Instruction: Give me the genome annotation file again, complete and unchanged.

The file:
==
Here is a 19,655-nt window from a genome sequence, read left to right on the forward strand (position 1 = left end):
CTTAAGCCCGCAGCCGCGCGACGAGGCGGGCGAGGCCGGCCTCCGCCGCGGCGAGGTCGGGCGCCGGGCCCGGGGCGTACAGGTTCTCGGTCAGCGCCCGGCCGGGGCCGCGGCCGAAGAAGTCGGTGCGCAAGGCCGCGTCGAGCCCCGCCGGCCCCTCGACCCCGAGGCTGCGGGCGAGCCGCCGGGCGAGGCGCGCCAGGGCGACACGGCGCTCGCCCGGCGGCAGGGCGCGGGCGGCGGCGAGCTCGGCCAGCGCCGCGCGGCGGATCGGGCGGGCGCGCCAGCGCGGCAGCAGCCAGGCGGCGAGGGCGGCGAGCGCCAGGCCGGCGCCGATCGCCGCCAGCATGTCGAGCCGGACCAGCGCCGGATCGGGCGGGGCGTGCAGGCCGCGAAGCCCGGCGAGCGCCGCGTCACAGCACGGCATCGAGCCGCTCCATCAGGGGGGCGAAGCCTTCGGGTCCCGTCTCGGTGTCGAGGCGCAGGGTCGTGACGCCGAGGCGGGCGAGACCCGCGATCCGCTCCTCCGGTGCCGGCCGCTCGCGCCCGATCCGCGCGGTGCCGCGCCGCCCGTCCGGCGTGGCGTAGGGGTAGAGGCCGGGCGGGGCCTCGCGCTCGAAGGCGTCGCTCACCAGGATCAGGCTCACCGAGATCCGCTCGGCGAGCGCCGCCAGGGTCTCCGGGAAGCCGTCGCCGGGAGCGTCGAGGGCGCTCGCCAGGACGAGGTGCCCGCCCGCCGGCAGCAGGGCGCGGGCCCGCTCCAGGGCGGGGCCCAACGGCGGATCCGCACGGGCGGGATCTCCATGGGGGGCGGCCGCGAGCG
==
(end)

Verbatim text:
Here is a 19,655-nt window from a genome sequence, read left to right on the forward strand (position 1 = left end):
CTTAAGCCCGCAGCCGCGCGACGAGGCGGGCGAGGCCGGCCTCCGCCGCGGCGAGGTCGGGCGCCGGGCCCGGGGCGTACAGGTTCTCGGTCAGCGCCCGGCCGGGGCCGCGGCCGAAGAAGTCGGTGCGCAAGGCCGCGTCGAGCCCCGCCGGCCCCTCGACCCCGAGGCTGCGGGCGAGCCGCCGGGCGAGGCGCGCCAGGGCGACACGGCGCTCGCCCGGCGGCAGGGCGCGGGCGGCGGCGAGCTCGGCCAGCGCCGCGCGGCGGATCGGGCGGGCGCGCCAGCGCGGCAGCAGCCAGGCGGCGAGGGCGGCGAGCGCCAGGCCGGCGCCGATCGCCGCCAGCATGTCGAGCCGGACCAGCGCCGGATCGGGCGGGGCGTGCAGGCCGCGAAGCCCGGCGAGCGCCGCGTCACAGCACGGCATCGAGCCGCTCCATCAGGGGGGCGAAGCCTTCGGGTCCCGTCTCGGTGTCGAGGCGCAGGGTCGTGACGCCGAGGCGGGCGAGACCCGCGATCCGCTCCTCCGGTGCCGGCCGCTCGCGCCCGATCCGCGCGGTGCCGCGCCGCCCGTCCGGCGTGGCGTAGGGGTAGAGGCCGGGCGGGGCCTCGCGCTCGAAGGCGTCGCTCACCAGGATCAGGCTCACCGAGATCCGCTCGGCGAGCGCCGCCAGGGTCTCCGGGAAGCCGTCGCCGGGAGCGTCGAGGGCGCTCGCCAGGACGAGGTGCCCGCCCGCCGGCAGCAGGGCGCGGGCCCGCTCCAGGGCGGGGCCCAACGGCGGATCCGCACGGGCGGGATCTCCATGGGGGGCGGCCGCGAGCG